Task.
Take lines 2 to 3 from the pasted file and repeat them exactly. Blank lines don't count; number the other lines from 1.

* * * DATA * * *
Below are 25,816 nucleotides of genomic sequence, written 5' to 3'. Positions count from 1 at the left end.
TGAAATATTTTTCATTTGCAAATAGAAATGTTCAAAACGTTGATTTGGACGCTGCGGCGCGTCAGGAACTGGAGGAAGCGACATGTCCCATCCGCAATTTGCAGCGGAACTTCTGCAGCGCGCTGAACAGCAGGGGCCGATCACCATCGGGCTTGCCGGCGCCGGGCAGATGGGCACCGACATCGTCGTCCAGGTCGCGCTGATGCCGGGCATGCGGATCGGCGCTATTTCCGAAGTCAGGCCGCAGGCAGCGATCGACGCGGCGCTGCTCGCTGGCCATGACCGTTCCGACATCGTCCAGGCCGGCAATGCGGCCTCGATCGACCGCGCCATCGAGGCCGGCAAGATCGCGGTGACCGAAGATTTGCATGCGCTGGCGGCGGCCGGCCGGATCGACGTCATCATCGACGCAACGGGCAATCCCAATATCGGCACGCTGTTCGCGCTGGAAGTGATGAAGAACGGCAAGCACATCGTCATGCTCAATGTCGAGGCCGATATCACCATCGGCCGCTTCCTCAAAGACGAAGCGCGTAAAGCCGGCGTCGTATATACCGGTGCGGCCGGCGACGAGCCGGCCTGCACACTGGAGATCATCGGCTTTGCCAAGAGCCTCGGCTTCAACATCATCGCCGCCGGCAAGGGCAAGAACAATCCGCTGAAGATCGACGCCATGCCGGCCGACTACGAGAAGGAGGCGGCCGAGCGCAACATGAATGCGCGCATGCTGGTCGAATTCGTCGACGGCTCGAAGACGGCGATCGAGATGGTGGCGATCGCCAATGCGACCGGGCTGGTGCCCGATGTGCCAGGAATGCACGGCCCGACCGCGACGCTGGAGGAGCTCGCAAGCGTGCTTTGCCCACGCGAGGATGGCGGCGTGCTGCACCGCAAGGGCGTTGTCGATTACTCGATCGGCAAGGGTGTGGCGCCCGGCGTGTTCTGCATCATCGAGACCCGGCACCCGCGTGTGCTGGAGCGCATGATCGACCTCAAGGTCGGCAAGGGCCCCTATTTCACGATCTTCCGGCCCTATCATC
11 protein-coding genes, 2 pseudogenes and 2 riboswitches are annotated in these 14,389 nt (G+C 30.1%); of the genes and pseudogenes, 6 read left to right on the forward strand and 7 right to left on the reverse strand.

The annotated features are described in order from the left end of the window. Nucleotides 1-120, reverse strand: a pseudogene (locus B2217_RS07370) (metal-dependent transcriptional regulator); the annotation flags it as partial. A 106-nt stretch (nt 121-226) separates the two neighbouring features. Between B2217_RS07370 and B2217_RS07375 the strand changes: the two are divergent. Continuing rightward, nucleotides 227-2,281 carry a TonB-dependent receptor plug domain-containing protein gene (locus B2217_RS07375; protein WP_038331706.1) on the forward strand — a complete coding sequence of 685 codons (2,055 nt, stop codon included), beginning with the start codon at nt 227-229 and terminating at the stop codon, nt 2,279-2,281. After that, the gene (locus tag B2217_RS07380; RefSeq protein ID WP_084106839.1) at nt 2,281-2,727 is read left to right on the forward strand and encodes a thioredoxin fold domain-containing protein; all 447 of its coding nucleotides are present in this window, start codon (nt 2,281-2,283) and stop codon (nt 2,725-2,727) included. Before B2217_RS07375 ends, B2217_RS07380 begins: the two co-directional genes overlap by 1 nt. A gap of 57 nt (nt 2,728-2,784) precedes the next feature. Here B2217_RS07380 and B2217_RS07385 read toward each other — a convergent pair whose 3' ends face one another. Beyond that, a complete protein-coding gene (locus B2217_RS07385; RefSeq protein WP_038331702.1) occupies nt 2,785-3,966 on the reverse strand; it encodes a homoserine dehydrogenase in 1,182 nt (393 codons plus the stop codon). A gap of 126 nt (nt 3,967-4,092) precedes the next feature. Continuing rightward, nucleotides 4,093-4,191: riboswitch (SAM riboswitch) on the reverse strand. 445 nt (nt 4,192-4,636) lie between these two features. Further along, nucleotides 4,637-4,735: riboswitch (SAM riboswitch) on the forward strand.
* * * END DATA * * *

TGAAATATTTTTCATTTGCAAATAGAAATGTTCAAAACGTTGATTTGGACGCTGCGGCGCGTCAGGAACTGGAGGAAGCGACATGTCCCATCCGCAATTTGCAGCGGAACTTCTGCAGCGCGCTGAACAGCAGGGGCCGATCACCATCGGGCTTGCCGGCGCCGGGCAGATGGGCACCGACATCGTCGTCCAGGTCGCGCTGATGCCGGGCATGCGGATCGGCGCTATTTCCGAAGTCAGGCCGCAGGCAGCGATCGACGCGGCGCTGCTCGCTGGCCATGACCGTTCCGACATCGTCCAGGCCGGCAATGCGGCCTCGATCGACCGCGCCATCGAGGCCGGCAAGATCGCGGTGACCGAAGATTTGCATGCGCTGGCGGCGGCCGGCCGGATCGACGTCATCATCGACGCAACGGGCAATCCCAATATCGGCACGCTGTTCGCGCTGGAAGTGATGAAGAACGGCAAGCACATCGTCATGCTCAATGTCGAGGCCGATATCACCATCGGCCGCTTCCTCAAAGACGAAGCGCGTAAAGCCGGCGTCGTATATACCGGTGCGGCCGGCGACGAGCCGGCCTGCACACTGGAGATCATCGGCTTTGCCAAGAGCCTCGGCTTCAACATCATCGCCGCCGGCAAGGGCAAGAACAATCCGCTGAAGATCGACGCCATGCCGGCCGACTACGAGAAGGAGGCGGCCGAGCGCAACATGAATGCGCGCATGCTGGTCGAATTCGTCGACGGCTCGAAGACGGCGATCGAGATGGTGGCGATCGCCAATGCGACCGGGCTGGTGCCCGATGTGCCAGGAATGCACGGCCCGACCGCGACGCTGGAGGAGCTCGCAAGCGTGCTTTGCCCACGCGAGGATGGCGGCGTGCTGCACCGCAAGGGCGTTGTCGATTACTCGATCGGCAAGGGTGTGGCGCCCGGCGTGTTCTGCATCATCGAGACCCGGCACCCGCGTGTGCTGGAGCGCATGATCGACCTCAAGGTCGGCAAGGGCCCCTATTTCACGATCTTCCGGCCCTATCATC
11 protein-coding genes, 2 pseudogenes and 2 riboswitches are annotated in these 14,389 nt (G+C 30.1%); of the genes and pseudogenes, 6 read left to right on the forward strand and 7 right to left on the reverse strand.